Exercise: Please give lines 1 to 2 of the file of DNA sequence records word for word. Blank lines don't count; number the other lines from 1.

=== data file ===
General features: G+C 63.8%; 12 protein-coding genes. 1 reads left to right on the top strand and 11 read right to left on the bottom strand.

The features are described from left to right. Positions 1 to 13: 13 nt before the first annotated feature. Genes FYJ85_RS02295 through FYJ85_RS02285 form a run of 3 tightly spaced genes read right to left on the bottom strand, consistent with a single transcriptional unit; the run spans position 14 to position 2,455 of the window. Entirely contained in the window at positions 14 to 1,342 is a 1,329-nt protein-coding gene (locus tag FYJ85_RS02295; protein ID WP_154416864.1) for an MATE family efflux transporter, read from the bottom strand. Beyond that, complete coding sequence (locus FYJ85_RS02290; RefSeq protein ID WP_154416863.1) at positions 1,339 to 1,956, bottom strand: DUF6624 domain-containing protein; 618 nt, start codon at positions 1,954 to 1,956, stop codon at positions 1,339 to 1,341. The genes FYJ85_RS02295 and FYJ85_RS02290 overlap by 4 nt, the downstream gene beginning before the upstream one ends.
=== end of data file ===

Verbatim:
General features: G+C 63.8%; 12 protein-coding genes. 1 reads left to right on the top strand and 11 read right to left on the bottom strand.

The features are described from left to right. Positions 1 to 13: 13 nt before the first annotated feature. Genes FYJ85_RS02295 through FYJ85_RS02285 form a run of 3 tightly spaced genes read right to left on the bottom strand, consistent with a single transcriptional unit; the run spans position 14 to position 2,455 of the window. Entirely contained in the window at positions 14 to 1,342 is a 1,329-nt protein-coding gene (locus tag FYJ85_RS02295; protein ID WP_154416864.1) for an MATE family efflux transporter, read from the bottom strand. Beyond that, complete coding sequence (locus FYJ85_RS02290; RefSeq protein ID WP_154416863.1) at positions 1,339 to 1,956, bottom strand: DUF6624 domain-containing protein; 618 nt, start codon at positions 1,954 to 1,956, stop codon at positions 1,339 to 1,341. The genes FYJ85_RS02295 and FYJ85_RS02290 overlap by 4 nt, the downstream gene beginning before the upstream one ends.